Feb 21 • 4M

A Tale of Hope

The power of art, waving, and words.

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Here I share recordings of my weekly writings for those who like to give their eyes a rest from the screen. They might be personal reflections, short stories, poetry, published articles. I look forward to connection and conversation.
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If you would like to share your own tale of hope, please do so in the comments below.💛

Right now we are renovating our narrowboat. In the process of ripping out the bathroom we discovered the old shower had been leaking for years, thus leaving us with a rotten floor over half of the boat. I can’t say we relished this discovery—given the amount of stress we have already experienced this past year—but when life throws these things at us really, we have no choice but to push on.

Last night, despite everything, we put some pictures up. Creations by friends, images that remind us of travels through Japan, Spain, Portugal, France. And a favourite painting by Tamara de Lempicka—bought twenty-five years ago when I truly felt I had discovered (and begun to understand) womanhood—now hangs on the big wooden door that separates my bedroom from the bathroom (if you can currently call it that). When I woke this morning, light pouring across this print, I felt hope. 

To me, hope is a glimmer of beauty in a moment when all beyond feels like a black hole. And believe you me, the room beyond that door really is a black hole right now! That painting, hanging there, made me reflect on the many ways we can all bring hope into our lives when everything feels dark.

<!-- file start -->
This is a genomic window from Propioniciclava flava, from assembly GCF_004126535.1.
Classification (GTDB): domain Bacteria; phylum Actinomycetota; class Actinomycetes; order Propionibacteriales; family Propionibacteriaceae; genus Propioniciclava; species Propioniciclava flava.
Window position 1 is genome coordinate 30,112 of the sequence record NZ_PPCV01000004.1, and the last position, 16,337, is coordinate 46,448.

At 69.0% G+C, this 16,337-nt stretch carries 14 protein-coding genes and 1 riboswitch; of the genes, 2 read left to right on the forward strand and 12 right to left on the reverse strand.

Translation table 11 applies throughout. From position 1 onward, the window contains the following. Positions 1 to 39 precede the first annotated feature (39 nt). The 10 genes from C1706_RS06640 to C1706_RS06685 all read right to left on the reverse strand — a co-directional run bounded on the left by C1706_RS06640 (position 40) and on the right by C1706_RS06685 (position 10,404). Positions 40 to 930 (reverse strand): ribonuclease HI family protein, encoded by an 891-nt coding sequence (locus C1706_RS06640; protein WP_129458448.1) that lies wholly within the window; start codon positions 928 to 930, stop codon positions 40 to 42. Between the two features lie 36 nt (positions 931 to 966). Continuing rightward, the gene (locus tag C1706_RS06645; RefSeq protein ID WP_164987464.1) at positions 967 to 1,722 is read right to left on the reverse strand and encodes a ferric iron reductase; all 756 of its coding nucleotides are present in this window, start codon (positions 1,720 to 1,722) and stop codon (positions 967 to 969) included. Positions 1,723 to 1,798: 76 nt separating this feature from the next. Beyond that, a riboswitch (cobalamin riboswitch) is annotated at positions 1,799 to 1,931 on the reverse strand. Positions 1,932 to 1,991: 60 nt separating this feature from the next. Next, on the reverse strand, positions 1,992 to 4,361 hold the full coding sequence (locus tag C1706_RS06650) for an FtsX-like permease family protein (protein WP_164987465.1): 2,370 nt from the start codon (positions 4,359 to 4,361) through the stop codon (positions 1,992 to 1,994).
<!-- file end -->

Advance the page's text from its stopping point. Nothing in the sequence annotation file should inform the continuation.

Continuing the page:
In my hometown there are a lot of bridges over dual carriageways and mostly when we cross them, we play “Sweet or Sour.” We, all three of us, stand with big grins, waving frantically at the cars that pass underneath, waiting to see who waves and who doesn’t. If we get a flash of lights we cheer and if we get a beep, we whoop with joy! And that joy becomes infectious as people in their cars, sometimes reluctant, then embrace the moment to wave back with vigour. 

Even on mornings when getting out of bed has felt like a struggle, this little pastime as we walk our dogs, brings hope into our lives. It also—I hope—brings hope into others’ lives because, let’s face it, we can never know whether that seemingly incidental wave, kind comment, thoughtful card, might have made a huge impact. 

I recently returned to my job as a writing coach for home-educating families after five months off. I was nervous and daunted, wondering if I was back on form. Several weeks in and a parent sent an email thanking me for my attention, telling me I was a great teacher. It landed in my inbox right at a moment when I had been paralysed with fear that I wouldn’t be able to get over this point in class—the point I had had to relinquish a class when my mum died last year. I cried with thankfulness for that email. It reiterated to me that we can never know when our words are most needed. 

Words are powerful and should be spoken from the heart. 

No barriers. 

Each piece of art in my boat holds a joyful memory, or has a warm feeling attached to it. Each wave is given with a need to bring hope; for both me and others. And with each word we write or say, we wield the power to connect when it is most needed. 

So between art, waving and writing, it’s as if hope is lacing itself through not just my home, but my very being, reminding me that there is always light in the darkness. 

For me—in a less meaningful way—there is hope of a shower one day…


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